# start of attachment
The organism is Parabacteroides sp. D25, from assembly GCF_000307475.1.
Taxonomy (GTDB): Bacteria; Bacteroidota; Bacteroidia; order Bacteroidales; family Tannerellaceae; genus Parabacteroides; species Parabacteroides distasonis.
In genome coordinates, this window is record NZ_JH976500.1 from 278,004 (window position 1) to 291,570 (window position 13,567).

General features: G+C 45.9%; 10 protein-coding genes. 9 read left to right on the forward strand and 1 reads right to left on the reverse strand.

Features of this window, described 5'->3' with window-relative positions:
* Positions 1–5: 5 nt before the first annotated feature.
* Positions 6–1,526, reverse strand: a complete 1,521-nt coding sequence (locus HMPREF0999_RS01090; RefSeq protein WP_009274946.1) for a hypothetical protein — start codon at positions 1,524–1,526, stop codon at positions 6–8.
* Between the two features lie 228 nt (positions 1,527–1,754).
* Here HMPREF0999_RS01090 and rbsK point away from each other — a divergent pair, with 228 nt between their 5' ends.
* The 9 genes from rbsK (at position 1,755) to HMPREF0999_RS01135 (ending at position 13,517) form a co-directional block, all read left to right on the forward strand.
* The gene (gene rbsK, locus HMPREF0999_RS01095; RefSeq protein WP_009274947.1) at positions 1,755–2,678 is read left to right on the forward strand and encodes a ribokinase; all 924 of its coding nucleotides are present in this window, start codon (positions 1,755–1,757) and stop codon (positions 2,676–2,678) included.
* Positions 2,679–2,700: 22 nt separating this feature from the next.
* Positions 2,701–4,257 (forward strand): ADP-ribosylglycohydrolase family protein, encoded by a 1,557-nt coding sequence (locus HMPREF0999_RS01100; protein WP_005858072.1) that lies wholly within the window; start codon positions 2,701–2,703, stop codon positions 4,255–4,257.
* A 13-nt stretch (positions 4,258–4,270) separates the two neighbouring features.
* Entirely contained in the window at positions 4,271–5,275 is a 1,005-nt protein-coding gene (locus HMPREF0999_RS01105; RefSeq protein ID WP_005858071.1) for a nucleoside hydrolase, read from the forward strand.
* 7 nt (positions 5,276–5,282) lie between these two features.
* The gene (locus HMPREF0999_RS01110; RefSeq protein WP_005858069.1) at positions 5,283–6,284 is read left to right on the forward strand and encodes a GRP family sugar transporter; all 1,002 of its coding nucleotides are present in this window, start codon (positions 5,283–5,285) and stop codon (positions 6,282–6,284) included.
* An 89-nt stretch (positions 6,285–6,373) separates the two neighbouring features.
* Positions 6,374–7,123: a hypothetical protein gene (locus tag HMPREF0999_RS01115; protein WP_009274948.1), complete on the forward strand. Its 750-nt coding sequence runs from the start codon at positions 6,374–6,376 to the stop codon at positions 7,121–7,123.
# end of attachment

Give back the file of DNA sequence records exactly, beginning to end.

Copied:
The organism is Parabacteroides sp. D25, from assembly GCF_000307475.1.
Taxonomy (GTDB): Bacteria; Bacteroidota; Bacteroidia; order Bacteroidales; family Tannerellaceae; genus Parabacteroides; species Parabacteroides distasonis.
In genome coordinates, this window is record NZ_JH976500.1 from 278,004 (window position 1) to 291,570 (window position 13,567).

General features: G+C 45.9%; 10 protein-coding genes. 9 read left to right on the forward strand and 1 reads right to left on the reverse strand.

Features of this window, described 5'->3' with window-relative positions:
* Positions 1–5: 5 nt before the first annotated feature.
* Positions 6–1,526, reverse strand: a complete 1,521-nt coding sequence (locus HMPREF0999_RS01090; RefSeq protein WP_009274946.1) for a hypothetical protein — start codon at positions 1,524–1,526, stop codon at positions 6–8.
* Between the two features lie 228 nt (positions 1,527–1,754).
* Here HMPREF0999_RS01090 and rbsK point away from each other — a divergent pair, with 228 nt between their 5' ends.
* The 9 genes from rbsK (at position 1,755) to HMPREF0999_RS01135 (ending at position 13,517) form a co-directional block, all read left to right on the forward strand.
* The gene (gene rbsK, locus HMPREF0999_RS01095; RefSeq protein WP_009274947.1) at positions 1,755–2,678 is read left to right on the forward strand and encodes a ribokinase; all 924 of its coding nucleotides are present in this window, start codon (positions 1,755–1,757) and stop codon (positions 2,676–2,678) included.
* Positions 2,679–2,700: 22 nt separating this feature from the next.
* Positions 2,701–4,257 (forward strand): ADP-ribosylglycohydrolase family protein, encoded by a 1,557-nt coding sequence (locus HMPREF0999_RS01100; protein WP_005858072.1) that lies wholly within the window; start codon positions 2,701–2,703, stop codon positions 4,255–4,257.
* A 13-nt stretch (positions 4,258–4,270) separates the two neighbouring features.
* Entirely contained in the window at positions 4,271–5,275 is a 1,005-nt protein-coding gene (locus HMPREF0999_RS01105; RefSeq protein ID WP_005858071.1) for a nucleoside hydrolase, read from the forward strand.
* 7 nt (positions 5,276–5,282) lie between these two features.
* The gene (locus HMPREF0999_RS01110; RefSeq protein WP_005858069.1) at positions 5,283–6,284 is read left to right on the forward strand and encodes a GRP family sugar transporter; all 1,002 of its coding nucleotides are present in this window, start codon (positions 5,283–5,285) and stop codon (positions 6,282–6,284) included.
* An 89-nt stretch (positions 6,285–6,373) separates the two neighbouring features.
* Positions 6,374–7,123: a hypothetical protein gene (locus tag HMPREF0999_RS01115; protein WP_009274948.1), complete on the forward strand. Its 750-nt coding sequence runs from the start codon at positions 6,374–6,376 to the stop codon at positions 7,121–7,123.